Coach Howard & Beverlee Schnellenberger Share Tips for Families of Addicts

Parents to Two Former Drug Addicts, the Schnellenbergers have Compiled their Top 5 Tips for Those with Loved Ones in Addiction
By: Schnellenberger Family Foundation
Coach Howard & Beverlee Schnellenberger Share Tips for Families of Addicts
Coach Howard & Beverlee Schnellenberger Share Tips for Families of Addicts
DELRAY BEACH, Fla. - May 30, 2018 - PRLog -- Beverlee and Coach Howard Schnellenberger, residents of Boynton Beach, co-founders of the Schnellenberger Family Foundation and parents to two sons who faced addiction and recovered, know firsthand what it takes to survive with a loved one suffering with addiction. They are also fully aware that a supportive network is essential to long term recovery for the addict and family. Beverlee and Howard, with support of their son Tim Schnellenberger, founder of Healing Properties and Recovery Boot Camp in Delray Beach, put together tips for families of those struggling with alcohol, drug addiction.

"Addiction is a family disease and we know that firsthand," said Howard Schnellenberger. "We hope our lessons learned combined with the knowledge we have been afforded over the last few decades can benefit other families with a loved one suffering from the disease of addiction."
  1. An addict's chances at long term recovery are proportional to the family's investment in their own mental healing. The chance for recovery for the drug addict increases as more family members accept that they have become ill by association. Addiction is a family disease and it is just as important that the parents are engaging in therapy, support groups, etc. Find a local Al-Anon network here.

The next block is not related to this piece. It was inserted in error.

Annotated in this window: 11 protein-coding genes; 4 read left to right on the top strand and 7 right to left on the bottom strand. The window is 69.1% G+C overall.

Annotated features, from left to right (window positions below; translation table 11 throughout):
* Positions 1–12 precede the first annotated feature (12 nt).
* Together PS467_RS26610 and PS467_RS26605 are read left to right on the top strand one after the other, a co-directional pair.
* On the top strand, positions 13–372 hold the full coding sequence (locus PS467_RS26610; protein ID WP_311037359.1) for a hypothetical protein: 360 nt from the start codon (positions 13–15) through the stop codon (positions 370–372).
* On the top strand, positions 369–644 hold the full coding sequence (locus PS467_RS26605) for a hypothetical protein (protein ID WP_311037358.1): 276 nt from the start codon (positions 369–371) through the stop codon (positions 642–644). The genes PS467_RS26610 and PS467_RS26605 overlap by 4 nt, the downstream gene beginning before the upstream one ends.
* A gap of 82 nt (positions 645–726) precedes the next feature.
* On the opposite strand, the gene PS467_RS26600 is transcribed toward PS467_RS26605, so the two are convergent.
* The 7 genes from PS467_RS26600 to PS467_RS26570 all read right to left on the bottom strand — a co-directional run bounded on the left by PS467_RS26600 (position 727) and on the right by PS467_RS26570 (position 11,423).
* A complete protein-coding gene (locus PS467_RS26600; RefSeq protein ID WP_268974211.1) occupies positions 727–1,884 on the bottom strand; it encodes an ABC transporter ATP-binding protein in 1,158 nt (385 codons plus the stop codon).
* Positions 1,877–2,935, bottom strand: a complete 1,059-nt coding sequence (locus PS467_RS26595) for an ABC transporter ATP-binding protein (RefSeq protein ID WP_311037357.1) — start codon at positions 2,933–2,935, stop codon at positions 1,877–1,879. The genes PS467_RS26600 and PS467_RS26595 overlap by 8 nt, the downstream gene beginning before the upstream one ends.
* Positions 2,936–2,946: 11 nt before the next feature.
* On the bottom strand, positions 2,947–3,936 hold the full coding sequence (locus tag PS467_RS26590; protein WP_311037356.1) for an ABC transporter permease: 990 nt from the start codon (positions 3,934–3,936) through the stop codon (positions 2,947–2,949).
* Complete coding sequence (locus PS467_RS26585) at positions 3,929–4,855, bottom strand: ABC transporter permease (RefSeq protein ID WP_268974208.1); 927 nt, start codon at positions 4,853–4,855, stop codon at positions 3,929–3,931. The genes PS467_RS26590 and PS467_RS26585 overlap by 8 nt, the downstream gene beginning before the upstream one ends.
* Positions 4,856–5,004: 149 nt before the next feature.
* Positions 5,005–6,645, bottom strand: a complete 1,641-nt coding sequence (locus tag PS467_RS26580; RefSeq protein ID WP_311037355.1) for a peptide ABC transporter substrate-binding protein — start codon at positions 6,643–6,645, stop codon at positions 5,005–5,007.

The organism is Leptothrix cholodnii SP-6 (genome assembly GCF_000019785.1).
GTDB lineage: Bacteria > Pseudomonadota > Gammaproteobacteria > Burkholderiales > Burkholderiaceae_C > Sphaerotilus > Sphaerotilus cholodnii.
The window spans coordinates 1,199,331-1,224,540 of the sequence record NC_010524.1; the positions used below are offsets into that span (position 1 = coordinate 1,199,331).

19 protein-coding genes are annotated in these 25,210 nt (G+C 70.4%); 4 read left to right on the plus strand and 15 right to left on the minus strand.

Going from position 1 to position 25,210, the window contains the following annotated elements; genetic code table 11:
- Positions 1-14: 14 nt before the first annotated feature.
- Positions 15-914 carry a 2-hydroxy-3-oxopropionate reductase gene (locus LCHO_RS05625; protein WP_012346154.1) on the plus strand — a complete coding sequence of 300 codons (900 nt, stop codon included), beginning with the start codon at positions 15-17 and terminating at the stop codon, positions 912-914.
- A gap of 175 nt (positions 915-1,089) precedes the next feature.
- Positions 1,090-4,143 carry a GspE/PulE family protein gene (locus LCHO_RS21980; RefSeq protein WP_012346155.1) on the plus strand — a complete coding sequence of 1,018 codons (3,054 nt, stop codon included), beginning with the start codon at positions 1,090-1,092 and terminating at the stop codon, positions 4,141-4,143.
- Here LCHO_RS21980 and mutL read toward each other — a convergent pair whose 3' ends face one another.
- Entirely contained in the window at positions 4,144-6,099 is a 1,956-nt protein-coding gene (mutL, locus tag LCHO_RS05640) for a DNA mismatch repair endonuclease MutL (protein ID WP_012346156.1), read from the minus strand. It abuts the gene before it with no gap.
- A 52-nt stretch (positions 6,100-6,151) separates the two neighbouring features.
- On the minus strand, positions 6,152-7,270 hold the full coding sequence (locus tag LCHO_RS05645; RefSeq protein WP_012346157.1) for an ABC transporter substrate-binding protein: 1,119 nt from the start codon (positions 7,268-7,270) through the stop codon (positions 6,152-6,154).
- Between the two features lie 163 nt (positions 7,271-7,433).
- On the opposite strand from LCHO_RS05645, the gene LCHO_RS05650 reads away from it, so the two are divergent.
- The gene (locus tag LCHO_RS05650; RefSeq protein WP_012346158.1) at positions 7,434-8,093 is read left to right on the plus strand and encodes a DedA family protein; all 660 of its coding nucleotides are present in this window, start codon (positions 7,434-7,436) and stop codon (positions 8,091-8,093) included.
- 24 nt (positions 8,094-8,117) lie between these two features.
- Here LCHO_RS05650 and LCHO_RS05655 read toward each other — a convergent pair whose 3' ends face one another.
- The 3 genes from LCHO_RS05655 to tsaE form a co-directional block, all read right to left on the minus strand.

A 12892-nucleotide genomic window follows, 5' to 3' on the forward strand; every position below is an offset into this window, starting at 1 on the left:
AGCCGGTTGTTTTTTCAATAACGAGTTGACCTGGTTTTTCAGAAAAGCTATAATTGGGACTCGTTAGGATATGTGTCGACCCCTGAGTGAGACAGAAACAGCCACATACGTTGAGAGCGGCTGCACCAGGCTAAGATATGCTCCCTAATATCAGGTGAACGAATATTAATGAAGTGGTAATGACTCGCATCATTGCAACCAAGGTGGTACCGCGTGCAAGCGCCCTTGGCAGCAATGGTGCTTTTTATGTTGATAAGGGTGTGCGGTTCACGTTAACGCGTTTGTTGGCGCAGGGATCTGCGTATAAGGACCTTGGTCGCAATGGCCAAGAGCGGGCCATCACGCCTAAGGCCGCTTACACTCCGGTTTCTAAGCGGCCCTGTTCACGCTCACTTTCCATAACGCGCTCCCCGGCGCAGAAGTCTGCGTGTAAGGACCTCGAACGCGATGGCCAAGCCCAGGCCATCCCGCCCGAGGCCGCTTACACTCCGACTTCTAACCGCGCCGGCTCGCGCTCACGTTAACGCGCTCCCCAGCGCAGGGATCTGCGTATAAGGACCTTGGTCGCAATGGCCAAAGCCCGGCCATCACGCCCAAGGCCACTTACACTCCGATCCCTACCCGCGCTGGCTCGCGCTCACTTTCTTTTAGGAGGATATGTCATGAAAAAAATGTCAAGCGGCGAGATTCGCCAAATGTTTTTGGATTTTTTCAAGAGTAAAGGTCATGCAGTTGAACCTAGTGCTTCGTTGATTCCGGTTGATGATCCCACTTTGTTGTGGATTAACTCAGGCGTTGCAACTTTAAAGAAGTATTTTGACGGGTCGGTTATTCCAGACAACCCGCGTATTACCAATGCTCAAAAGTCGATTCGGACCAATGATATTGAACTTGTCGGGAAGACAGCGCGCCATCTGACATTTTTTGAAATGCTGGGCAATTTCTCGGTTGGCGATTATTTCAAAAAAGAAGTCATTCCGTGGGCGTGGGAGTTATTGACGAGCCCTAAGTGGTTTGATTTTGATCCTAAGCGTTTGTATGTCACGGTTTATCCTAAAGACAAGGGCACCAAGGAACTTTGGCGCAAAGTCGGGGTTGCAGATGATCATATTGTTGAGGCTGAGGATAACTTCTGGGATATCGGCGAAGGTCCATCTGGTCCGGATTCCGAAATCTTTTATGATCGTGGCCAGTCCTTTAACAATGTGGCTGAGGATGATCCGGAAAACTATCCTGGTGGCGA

2. Accept that there will be conflict during the process. Remember that even after starting the process of healing, there is still ignorance on both sides (family and addict). The addict doesn't understand the family, their emotions, needs, pain; and similarly, the family doesn't understand the addict and his/her inner struggles. There will always be tension, conflict and pain; but, tension/conflict leads to change.
  3. Know the difference between enabling and loving. For us, we enabled our boys too long. We wanted them to get better and would do anything to assist in their recovery; we didn't realize that we had crossed the line of loving them into enabling. Examples of enabling: Giving money, paying for car or phone, providing a place to live, bailing them out of jail.
  4. Understand that it's neither your fault nor the addict's fault that he/she is addicted to drugs/alcohol. (However, it is the addict's obligation to recover.) Keep in mind the importance of the family accepting the three Cs: "I did not cause it," "I cannot control it," "I cannot cure it."
  5. Forgiveness is tough. For us, we learned quickly that forgiving our sons would require strong boundaries; and just as importantly, forgiveness of ourselves required the deconstruction of shame. This included telling ourselves regularly: "I am a good parent," "I am not to blame," and accepting the three C's.
About The Schnellenberger Family Foundation
Launched in January of 2018, the foundation financially and emotionally provides for the families of those individuals in drug/alcohol treatment. Its mission is to support the needs of the addict's family via the Family Weekend Retreat, Basic Training: Family Edition Webinar, and Family Weekend Summit.

Learn more at

BlueIvy Communications, Melissa Perlman


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